With concerns about our ability to feed 12 billion people by the end of the century, one engineer is looking to replace conventional food with something produced by a 3D printer, and he’s getting a grant from NASA to create a prototype.
The $125,000 grant gives Anjan Contractor and his company, Systems & Materials Research Corporation, six months to create a prototype.
Contractor ultimately expects to see a 3D printer in every kitchen, replacing food with powder and oil cartridges loaded into a printer to create custom meals for an individual’s diet and nutritional needs.
The 3D printers could end food waste as Quartz reports cartridges would be shelf-stable for up to 30 years.
The immediate goal of the grant isn’t as far-reaching. NASA hopes the grant, under its Small Business Innovation Research program, will yield a product that will allow astronauts to print food during long space missions.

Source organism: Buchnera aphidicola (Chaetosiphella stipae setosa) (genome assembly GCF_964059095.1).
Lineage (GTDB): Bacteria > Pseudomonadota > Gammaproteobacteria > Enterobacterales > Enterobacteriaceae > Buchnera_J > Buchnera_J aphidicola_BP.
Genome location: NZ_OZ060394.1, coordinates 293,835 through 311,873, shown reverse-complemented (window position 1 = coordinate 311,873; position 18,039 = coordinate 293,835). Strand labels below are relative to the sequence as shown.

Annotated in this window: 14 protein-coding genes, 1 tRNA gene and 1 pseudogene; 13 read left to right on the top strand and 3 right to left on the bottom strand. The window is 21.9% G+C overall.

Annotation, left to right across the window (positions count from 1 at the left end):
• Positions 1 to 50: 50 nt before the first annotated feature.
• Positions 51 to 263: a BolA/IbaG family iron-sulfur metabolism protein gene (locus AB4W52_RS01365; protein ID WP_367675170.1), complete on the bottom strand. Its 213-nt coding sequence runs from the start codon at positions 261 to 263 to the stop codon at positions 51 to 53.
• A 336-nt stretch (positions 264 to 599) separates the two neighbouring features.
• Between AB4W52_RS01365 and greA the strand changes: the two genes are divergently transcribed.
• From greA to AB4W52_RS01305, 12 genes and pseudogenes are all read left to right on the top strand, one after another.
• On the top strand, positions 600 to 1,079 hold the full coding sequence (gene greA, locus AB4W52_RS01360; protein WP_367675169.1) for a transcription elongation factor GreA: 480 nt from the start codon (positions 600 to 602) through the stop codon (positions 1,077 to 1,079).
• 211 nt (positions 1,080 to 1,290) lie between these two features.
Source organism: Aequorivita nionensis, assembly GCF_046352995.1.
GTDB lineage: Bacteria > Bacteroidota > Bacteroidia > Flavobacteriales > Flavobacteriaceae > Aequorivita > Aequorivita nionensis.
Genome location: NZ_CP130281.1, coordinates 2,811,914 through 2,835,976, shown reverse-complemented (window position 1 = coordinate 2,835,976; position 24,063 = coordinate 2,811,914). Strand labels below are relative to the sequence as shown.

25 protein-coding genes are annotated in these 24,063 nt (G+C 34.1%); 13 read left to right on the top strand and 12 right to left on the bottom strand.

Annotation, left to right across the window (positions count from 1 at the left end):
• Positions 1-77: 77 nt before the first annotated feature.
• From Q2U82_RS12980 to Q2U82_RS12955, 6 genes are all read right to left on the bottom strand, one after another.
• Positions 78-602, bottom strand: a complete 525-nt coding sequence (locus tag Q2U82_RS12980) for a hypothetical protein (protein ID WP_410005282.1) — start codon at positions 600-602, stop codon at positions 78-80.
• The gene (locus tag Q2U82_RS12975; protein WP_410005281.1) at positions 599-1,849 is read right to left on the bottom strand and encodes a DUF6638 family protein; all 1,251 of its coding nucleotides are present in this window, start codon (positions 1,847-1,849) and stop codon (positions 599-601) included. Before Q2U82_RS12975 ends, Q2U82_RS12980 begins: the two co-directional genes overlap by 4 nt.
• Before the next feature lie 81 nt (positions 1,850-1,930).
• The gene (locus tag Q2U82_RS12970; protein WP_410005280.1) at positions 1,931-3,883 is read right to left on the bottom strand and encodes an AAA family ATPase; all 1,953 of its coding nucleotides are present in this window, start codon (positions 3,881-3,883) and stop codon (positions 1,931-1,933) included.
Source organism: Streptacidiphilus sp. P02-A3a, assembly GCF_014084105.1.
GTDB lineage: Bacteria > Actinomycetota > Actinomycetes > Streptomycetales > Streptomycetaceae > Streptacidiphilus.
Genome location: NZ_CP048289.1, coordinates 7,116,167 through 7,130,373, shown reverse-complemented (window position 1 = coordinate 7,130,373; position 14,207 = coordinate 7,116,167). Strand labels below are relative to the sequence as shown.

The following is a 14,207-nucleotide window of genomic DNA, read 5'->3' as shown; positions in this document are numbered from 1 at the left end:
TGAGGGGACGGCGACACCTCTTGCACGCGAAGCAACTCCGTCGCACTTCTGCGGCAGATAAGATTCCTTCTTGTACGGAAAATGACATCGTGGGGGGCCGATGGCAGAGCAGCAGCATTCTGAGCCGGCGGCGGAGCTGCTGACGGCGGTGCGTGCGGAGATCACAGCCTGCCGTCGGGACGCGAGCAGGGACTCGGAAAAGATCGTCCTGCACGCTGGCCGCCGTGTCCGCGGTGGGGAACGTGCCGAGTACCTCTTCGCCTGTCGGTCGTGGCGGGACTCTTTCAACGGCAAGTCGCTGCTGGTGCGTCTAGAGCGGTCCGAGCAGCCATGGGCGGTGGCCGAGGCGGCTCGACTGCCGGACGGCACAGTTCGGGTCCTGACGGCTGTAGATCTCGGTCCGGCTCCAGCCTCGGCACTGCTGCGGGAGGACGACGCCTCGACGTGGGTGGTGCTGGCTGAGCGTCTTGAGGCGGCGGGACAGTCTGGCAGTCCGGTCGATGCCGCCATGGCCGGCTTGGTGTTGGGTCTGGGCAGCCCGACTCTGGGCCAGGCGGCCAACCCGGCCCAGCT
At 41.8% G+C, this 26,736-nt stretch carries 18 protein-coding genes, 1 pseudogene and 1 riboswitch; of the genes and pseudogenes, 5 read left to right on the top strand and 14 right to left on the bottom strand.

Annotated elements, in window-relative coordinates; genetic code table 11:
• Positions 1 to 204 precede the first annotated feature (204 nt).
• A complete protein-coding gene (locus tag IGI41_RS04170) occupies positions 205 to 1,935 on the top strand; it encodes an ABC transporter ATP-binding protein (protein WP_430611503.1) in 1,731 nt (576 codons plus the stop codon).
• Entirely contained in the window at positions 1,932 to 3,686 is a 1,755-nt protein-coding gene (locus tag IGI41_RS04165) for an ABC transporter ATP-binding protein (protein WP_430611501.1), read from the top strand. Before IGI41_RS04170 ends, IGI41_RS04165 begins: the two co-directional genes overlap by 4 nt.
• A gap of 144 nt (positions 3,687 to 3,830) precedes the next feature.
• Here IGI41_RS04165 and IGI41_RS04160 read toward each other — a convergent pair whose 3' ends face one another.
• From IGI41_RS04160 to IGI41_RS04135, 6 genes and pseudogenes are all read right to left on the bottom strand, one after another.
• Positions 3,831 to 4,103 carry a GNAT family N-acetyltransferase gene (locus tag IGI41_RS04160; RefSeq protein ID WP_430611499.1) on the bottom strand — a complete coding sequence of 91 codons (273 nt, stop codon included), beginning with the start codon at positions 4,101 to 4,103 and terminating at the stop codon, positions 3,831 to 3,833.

Video of Contractor’s chocolate printer, seen here, sets the foundation for his current concept, the “pizza printer.” The prototype will print the layers of a pizza, starting with the dough, and heat the food as it’s printed. Similar to other 3D printers, recipes can be shared as software with instructions telling the printer how much sugar, complex carbohydrate and protein to mix at each layer.
Contractor has competition in the “food of the future” category. A Missouri-based company is currently researching 3D bioprinters while a doctor in the Netherlands is testing the use of stem cells to grow your future meals.
Contractor says the current food system can’t meet a growing population’s needs and people must have an open mind.
“Eventually have to change our perception of what we see as food,” Contractor said.